General John Adams Dix was born in Boscawen, New Hampshire in 1798. In his youth, he was educated by his father; he spent a year at Phillips Exeter Academy, and then went to the College of Montreal in 1810. His time at university was cut short by outbreak of the War of 1812. At the age of fourteen, Dix desired to join the military and fight in the War. Dix’s father, a military man in Baltimore, Maryland, helped him get a commission; John Adams Dix served for the first time at the Battle of Niagara, also known as Lundy’s Lane.
At the time of his father’s death in 1813, Dix took over the role as provider for his family while advancing in the military. He served in New York City and Washington, D.C. and rose to the rank of major. While in the capital, he studied law and wrote for various newspapers, being admitted into the District of Columbia Bar in 1824.
John Adams Dix married Catherine Morgan, daughter of Congressman John J. Morgan of New York State. Dix was offered the opportunity to oversee Morgan’s upstate New York land holdings in Cooperstown, and it was then that Dix resigned from the military to take this opportunity. During his time at Cooperstown, where he and his wife settled in 1828, Dix quickly became county leader of the Jackson Democrats and practiced law; by 1830, Dix had been appointed Adjutant General of New York State by Governor Throop. This appointment led to Dix becoming Secretary of State from 1833-1839, all the while pursuing interests of education, the creation of a literary and scientific magazine, and a book based on his travels to the Mediterranean and Madeira.
Upon returning home from Europe, Dix was tapped to fill a term for U.S. Senator Silas Wright of New York. A Senator from 1845-1849, he showed a great interest in international affairs, Westward Expansion within the United States, and strongly opposed the expansion of slavery into new western territories. Dix was considered for both the position of Secretary of State and minister to France, but both decisions were stunted because of Southern opposition to Dix’s views on slavery.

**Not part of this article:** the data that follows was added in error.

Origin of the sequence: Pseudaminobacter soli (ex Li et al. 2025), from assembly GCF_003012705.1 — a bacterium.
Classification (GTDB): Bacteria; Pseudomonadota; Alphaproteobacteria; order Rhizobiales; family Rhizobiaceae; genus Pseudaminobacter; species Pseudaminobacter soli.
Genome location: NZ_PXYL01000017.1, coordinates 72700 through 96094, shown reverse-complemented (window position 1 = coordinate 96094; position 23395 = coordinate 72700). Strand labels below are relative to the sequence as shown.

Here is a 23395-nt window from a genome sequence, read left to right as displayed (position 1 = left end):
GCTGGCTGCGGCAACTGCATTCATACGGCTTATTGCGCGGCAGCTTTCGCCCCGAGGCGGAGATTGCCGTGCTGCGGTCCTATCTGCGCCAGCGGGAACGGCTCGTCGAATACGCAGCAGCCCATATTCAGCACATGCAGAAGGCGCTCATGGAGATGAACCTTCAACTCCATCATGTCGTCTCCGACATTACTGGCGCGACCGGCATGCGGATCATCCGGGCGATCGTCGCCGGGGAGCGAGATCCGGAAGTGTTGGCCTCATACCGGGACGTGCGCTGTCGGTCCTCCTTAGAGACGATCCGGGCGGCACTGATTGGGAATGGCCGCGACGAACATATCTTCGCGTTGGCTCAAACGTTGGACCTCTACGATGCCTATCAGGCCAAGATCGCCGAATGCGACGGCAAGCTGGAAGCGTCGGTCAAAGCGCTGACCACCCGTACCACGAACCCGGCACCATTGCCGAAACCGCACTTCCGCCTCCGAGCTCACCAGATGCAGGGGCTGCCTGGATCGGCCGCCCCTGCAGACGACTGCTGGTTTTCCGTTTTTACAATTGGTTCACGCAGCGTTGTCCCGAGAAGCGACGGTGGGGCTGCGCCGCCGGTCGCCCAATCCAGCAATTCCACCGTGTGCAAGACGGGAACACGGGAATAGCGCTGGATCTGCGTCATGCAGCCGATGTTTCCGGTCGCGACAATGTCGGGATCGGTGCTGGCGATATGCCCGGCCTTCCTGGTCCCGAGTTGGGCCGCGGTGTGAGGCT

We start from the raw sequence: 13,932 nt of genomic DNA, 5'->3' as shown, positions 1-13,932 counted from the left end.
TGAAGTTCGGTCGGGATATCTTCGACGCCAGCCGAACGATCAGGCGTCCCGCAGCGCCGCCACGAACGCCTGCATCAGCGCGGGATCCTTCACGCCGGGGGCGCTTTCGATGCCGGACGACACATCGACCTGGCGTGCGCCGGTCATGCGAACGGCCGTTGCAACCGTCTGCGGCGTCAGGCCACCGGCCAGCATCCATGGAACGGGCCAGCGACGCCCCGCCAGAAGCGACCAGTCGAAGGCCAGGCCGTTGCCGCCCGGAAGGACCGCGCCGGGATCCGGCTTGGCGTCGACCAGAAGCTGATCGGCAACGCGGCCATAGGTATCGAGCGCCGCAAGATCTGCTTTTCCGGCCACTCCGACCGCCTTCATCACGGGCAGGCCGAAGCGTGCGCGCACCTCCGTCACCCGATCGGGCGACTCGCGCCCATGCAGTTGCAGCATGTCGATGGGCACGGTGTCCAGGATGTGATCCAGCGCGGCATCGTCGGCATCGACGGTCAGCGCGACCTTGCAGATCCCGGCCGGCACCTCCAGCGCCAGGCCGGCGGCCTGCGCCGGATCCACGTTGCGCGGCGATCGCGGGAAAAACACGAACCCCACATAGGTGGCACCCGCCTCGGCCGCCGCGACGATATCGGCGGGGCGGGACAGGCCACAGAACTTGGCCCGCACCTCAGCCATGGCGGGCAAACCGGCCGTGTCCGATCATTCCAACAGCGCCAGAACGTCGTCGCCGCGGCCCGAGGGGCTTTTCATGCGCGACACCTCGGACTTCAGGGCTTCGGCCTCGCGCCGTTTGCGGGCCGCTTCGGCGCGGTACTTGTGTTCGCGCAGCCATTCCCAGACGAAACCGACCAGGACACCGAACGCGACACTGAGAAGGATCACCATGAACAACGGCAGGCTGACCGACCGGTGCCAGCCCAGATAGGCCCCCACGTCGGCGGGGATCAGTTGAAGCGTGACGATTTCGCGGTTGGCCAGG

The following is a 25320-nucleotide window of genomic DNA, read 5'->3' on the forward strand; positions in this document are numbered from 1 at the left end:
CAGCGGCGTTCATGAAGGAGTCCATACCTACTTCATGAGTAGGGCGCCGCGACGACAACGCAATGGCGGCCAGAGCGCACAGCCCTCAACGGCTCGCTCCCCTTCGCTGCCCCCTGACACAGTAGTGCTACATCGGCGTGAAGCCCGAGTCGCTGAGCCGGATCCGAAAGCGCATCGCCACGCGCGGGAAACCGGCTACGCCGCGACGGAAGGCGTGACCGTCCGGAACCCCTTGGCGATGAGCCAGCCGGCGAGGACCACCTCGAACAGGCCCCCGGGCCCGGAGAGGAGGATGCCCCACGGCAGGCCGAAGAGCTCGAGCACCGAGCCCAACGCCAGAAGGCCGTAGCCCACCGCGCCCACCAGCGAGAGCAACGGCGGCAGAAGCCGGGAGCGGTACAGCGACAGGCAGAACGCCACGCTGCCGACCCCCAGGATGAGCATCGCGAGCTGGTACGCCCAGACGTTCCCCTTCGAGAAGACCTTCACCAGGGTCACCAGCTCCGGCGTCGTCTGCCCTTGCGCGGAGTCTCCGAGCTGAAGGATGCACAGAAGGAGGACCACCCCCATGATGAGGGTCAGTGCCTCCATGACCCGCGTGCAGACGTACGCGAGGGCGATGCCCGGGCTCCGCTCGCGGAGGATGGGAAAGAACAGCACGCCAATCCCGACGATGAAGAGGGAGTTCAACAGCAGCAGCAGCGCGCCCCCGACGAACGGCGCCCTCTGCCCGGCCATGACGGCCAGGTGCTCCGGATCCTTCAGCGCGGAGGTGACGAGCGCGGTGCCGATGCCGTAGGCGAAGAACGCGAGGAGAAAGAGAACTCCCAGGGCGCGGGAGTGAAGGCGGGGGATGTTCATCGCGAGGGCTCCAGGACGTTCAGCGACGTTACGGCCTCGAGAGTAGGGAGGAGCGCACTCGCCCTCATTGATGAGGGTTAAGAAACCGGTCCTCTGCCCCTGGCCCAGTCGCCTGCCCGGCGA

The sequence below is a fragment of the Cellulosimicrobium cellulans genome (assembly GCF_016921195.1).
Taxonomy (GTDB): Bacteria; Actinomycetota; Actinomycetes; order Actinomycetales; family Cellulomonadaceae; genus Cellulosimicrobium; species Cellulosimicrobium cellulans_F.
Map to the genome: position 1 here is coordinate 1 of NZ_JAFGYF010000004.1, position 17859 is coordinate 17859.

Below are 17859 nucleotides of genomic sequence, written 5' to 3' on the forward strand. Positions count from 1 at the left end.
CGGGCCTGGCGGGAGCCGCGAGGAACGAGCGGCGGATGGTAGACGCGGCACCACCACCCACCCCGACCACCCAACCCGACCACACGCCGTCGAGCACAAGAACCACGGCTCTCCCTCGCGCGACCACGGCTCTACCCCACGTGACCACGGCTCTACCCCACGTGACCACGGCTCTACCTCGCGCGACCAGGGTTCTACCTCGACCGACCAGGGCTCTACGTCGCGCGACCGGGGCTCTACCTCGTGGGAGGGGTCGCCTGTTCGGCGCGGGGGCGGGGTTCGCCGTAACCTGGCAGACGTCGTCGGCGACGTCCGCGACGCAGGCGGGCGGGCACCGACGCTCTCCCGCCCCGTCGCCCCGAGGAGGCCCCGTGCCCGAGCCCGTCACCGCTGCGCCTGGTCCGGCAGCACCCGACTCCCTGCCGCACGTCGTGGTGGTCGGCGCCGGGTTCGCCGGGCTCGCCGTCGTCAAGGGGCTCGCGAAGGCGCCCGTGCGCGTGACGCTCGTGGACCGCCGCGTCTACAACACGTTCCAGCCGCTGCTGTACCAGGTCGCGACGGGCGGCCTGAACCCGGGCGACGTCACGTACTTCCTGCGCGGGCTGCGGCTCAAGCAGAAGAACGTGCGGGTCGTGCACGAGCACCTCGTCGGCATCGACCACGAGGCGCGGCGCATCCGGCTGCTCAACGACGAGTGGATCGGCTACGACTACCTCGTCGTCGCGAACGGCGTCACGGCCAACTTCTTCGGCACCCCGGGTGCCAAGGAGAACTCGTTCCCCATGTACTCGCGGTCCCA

After Fort Sumter in April of 1861, John Adams Dix was made chairman of the Union Defense Committee in New York. In this post, Dix issued a series of orders for national defense, and was advanced $2 million by President Lincoln in order to pay for military and naval necessities; this was clearly a sign of Lincoln’s trust in Dix’s abilities. Not long after this, Dix was made a major general in the military based on his distinguished military career, despite being nearly sixty-three years old at the outbreak of the Civil War.
Because of his age, Dix was not seen as a candidate for field command, Dix was an important general during the Civil War because of his military authority to ensure political calm. The first posting Dix was given was to replace General Nathaniel Banks as Union Commander in Baltimore; this was largely because many politicians, Lincoln included, saw a number of the union commanders as untrustworthy. Most of the time Dix spent in Baltimore was spent in preventing leaders in Maryland from meeting and voting on whether or not to secede from the Union.
After this period, Dix served as a valuable correspondent of President Lincoln, as his judgment was seen valuable because of his military experience. When commanding Fort Monroe, Dix frequently sent military reports and news from Richmond to President Lincoln. One of the most important roles that Dix played in the Civil War was in reaching an agreement with Confederate Major General D.H. Hill on the exchange of prisoners between Union and Confederate armies. This agreement, known as the Dix-Hill Cartel, was reached on July 22, 1862. Additionally, Dix was a large contributor to the suppression of the New York Draft Riots in July of 1863.
After the Civil War, John Adam Dix served the government in a number of capacities. From 1866-1869, he served as minister to France a position previous denied to him for political reasons before the Civil War. He was elected Governor of New York in 1872; however, facing a great deal of corruption from the previous administration, he was unable to win his reelection in 1874. He partook in various civic causes, and spent his last days in New York City, as a vestryman at Trinity Parish Church. John Adam Dix died in New York City in 1879.
 “General John Adams Dix, Likenesses of New Hampshire War Heroes and Personages in the Collections,” The New Hampshire Division of Historical Resources: http://www.nh.gov/nhdhr/publications/warheroes/dixj.html.
 “John A. Dix (1798-1879)”, Mr. Lincoln and New York: http://www.mrlincolnandnewyork.org/inside.asp?ID=74&subjectID=3.